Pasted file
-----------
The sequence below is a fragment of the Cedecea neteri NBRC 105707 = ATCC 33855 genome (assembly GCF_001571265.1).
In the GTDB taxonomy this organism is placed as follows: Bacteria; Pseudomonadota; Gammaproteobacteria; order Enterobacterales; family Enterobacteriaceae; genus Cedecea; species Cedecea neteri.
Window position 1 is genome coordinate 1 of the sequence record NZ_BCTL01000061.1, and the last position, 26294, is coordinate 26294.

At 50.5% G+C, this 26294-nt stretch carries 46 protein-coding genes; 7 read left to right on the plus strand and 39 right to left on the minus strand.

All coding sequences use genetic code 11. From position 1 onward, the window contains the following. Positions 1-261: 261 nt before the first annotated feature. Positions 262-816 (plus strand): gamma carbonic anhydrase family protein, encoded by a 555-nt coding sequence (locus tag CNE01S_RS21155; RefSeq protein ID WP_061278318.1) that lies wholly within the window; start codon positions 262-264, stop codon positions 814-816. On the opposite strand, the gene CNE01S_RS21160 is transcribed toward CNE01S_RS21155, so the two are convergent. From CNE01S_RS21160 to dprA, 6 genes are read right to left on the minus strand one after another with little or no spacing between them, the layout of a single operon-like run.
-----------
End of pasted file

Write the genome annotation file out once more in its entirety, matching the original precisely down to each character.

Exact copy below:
The sequence below is a fragment of the Cedecea neteri NBRC 105707 = ATCC 33855 genome (assembly GCF_001571265.1).
In the GTDB taxonomy this organism is placed as follows: Bacteria; Pseudomonadota; Gammaproteobacteria; order Enterobacterales; family Enterobacteriaceae; genus Cedecea; species Cedecea neteri.
Window position 1 is genome coordinate 1 of the sequence record NZ_BCTL01000061.1, and the last position, 26294, is coordinate 26294.

At 50.5% G+C, this 26294-nt stretch carries 46 protein-coding genes; 7 read left to right on the plus strand and 39 right to left on the minus strand.

All coding sequences use genetic code 11. From position 1 onward, the window contains the following. Positions 1-261: 261 nt before the first annotated feature. Positions 262-816 (plus strand): gamma carbonic anhydrase family protein, encoded by a 555-nt coding sequence (locus tag CNE01S_RS21155; RefSeq protein ID WP_061278318.1) that lies wholly within the window; start codon positions 262-264, stop codon positions 814-816. On the opposite strand, the gene CNE01S_RS21160 is transcribed toward CNE01S_RS21155, so the two are convergent. From CNE01S_RS21160 to dprA, 6 genes are read right to left on the minus strand one after another with little or no spacing between them, the layout of a single operon-like run.